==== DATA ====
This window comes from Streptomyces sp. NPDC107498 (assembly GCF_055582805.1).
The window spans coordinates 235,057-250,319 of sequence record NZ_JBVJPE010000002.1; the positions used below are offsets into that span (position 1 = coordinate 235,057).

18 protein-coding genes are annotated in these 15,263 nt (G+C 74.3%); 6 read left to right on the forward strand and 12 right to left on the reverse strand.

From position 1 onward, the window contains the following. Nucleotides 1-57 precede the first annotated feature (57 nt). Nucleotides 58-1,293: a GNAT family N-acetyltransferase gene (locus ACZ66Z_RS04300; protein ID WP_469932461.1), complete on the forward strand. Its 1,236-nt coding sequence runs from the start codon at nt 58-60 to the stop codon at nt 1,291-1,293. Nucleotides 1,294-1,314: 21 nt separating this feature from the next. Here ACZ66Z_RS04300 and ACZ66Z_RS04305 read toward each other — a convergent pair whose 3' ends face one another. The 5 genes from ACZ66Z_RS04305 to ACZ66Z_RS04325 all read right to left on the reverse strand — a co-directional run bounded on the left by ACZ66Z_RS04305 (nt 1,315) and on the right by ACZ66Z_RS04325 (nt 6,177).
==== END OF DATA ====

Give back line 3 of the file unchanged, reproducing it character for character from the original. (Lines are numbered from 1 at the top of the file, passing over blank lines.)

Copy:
18 protein-coding genes are annotated in these 15,263 nt (G+C 74.3%); 6 read left to right on the forward strand and 12 right to left on the reverse strand.